Sunday, 17 October 2021

Is there ‘Priority’ boarding
for the ‘best seats’ in
the Kingdom of God?

Waiting for a flight … but is there ‘Priority’ boarding for the Kingdom of God? (Photograph: Patrick Comerford)

Sunday 17 October 2021

The Twentieth Sunday after Trinity (Trinity XX)

9.30 a.m.:
Morning Prayer, Saint Mary’s Church, Askeaton, Co Limerick

11.30 a.m.: The Parish Eucharist (Holy Communion 2), Saint Brendan’s Church, Kilnaughtin (Tarbert), Co Kerry

The Readings: Job 38: 1-7 [34-41]; Psalm 104: 1-10, 26, 37c; Hebrews 5: 1-10; Mark 10: 35-45


The icon of Christ the Great High Priest on the bishop’s chair or throne in the Church of Saint Nektarios in Rethymnon (Photograph: Patrick Comerford)

May I speak in the name of God, + Father, Son and Holy Spirit, Amen

I am back travelling again. Between last month and this month, I have been back to Greece and back to England. But this is not without some degrees of caution and of trepidation.

I am aware of the dangers that come with this, and I have been taken aback by the low level of social distancing, mask covering or other precautions in other countries that we now regard as good manners in Ireland.

And I also realise that travel is a privilege and not a right. It is a privilege that brings with it responsibilities: for carbon footprints, for the use of fossil fuels and diminishing resources, for cultural exchanges and the dangers tourism poses to many local cultures and life.

So, when I say I am back to travelling, I want to avoid being smug about it all.

But, over recent weeks at airports, I have watched people queuing at boarding gates, in the way Desmond Morris looked at human behaviour in the 1960s in his television series and books, The Naked Ape and The Human Zoo.

It is interesting how so many people want to get on first. They book ‘Priority’ boarding, join the ‘Priority’ queue, and then are shocked to find that the Priority queue is longer than the Non-Priority queue.

And that’s just the beginning of it. We all then find we are on the one shuttle bus that takes us on a two or three-minute journey to the plane, we all board together, and, when we get to our destination, we all get off together, get on the same bus once again, and still have to queue up at the same passport control desk.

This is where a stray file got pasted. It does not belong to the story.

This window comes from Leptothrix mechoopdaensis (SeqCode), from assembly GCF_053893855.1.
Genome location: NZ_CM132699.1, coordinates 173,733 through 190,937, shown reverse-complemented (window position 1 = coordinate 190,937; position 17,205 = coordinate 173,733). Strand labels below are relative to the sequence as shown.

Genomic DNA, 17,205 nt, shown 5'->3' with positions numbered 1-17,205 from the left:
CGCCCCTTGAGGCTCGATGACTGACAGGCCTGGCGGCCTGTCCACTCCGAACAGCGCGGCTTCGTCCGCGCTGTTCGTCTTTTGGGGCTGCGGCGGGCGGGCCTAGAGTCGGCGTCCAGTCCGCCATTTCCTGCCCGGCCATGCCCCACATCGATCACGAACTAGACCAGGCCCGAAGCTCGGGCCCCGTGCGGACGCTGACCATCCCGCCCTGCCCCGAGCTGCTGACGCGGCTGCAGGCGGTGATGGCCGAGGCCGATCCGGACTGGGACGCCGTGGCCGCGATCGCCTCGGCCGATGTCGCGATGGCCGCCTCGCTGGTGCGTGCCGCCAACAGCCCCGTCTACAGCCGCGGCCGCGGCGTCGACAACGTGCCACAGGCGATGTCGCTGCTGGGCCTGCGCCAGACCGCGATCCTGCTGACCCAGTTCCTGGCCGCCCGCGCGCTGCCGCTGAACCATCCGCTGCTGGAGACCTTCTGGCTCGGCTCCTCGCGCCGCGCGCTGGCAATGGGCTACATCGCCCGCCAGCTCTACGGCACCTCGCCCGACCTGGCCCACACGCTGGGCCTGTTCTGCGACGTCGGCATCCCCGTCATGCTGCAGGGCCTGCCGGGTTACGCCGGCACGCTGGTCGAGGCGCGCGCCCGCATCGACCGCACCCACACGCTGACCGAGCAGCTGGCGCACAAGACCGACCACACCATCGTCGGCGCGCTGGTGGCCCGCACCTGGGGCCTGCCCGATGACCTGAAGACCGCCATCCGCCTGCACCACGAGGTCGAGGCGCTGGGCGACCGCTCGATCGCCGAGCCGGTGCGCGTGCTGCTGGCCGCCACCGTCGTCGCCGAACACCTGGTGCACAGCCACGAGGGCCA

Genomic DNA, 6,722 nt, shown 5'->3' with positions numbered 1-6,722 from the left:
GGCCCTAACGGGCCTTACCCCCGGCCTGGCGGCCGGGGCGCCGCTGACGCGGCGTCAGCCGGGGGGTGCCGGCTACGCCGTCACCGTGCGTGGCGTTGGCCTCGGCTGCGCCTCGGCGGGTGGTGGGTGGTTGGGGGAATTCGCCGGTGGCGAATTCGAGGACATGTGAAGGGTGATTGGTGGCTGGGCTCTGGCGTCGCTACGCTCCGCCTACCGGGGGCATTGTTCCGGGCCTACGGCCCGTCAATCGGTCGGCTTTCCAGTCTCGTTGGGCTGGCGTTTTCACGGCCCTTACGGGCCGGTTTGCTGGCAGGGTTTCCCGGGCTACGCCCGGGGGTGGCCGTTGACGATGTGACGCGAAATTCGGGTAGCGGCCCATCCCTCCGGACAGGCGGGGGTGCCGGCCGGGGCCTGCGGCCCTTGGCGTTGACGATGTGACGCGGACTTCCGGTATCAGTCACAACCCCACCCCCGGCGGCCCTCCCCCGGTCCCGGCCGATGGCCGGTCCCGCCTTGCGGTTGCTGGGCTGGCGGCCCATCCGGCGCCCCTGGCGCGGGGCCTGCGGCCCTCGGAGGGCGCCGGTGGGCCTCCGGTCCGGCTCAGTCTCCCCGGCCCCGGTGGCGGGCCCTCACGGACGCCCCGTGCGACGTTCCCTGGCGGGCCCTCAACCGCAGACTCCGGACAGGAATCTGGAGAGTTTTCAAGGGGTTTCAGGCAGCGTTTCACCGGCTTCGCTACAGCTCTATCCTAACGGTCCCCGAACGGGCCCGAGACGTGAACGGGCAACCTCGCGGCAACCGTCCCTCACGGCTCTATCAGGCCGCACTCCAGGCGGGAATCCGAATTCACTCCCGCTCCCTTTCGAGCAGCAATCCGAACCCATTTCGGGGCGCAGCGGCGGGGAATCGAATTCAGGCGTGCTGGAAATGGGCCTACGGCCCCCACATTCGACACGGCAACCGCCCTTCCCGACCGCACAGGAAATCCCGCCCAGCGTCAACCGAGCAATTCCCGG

Priority booking and non-priority queues make no difference to how we get to where we are finally going.

Watching those queues at three airports over the last two months, I thought, of course of this morning’s Gospel reading (Mark 10: 35-45), and I thought of James and John, the sons of Zebedee, who want priority boarding or priority seats in the Kingdom of God, ‘Grant us to sit, one at your right hand and one at your left, in your glory’ (verse 37).

Is that what discipleship is all about? Booking the best seats?

But they are told, ‘whoever wishes to become great among you must be your servant, and whoever wishes to be first among you must be slave of all’ (verses 43-44).

It is a response this morning that needs to be taken on board by anyone whose name might be suggested in the weeks to come as the new Bishop of Tuam, Limerick and Killaloe.

Bishop Kenneth Kearon and Bishop Patrick Rooke both retire in two weeks’ time (31 October 2021). In the weeks that follow, it falls on the episcopal electors, elected in equal numbers from these dioceses and from the wider Church of Ireland, to elect one new bishop.

In those weeks, the electors shall be asked to consider many names, for many reasons. Bishops are seen as the successors of the apostles, but would you want as bishop someone, who like James and John, saw their own self-promotion and self-glory as more important than serving the Kingdom of God in these dioceses?

There are two essential canonical or legal requirements for a bishop: the person elected must be an ordained priest, and must have reached the age of 30.

Some people are going to point out that we only have one woman as a bishop in the Church of Ireland at present. Some are going to point out that a diocese of this size needs someone young who can hit the ground running, or someone older who can be a mature, caring and tender presence, helping two dioceses grow together with mutual respect and understanding. Others may say, for example, we need to look again at the theological balance in the House of Bishops.

The ordinal in the Book of Common Prayer of the Church of Ireland refers to the person being ordained bishop as ‘this your servant’ who is in need of the ‘gifts of grace.’

As the bishop-elect stands before the consecrating archbishop, she or he is reminded that bishops are called ‘to lead in serving and caring for the people of God,’ to be ‘chief pastors,’ to ‘maintain and further the unity of the Church,’ to take care of and promote the discipline, faith, and mission of the Church, not just in these dioceses, but ‘throughout the world.’

The bishop-elect is reminded of the duties of praying, teaching and governing, following the example of the apostles, speaking in the name of God, and preaching and teaching the Gospel.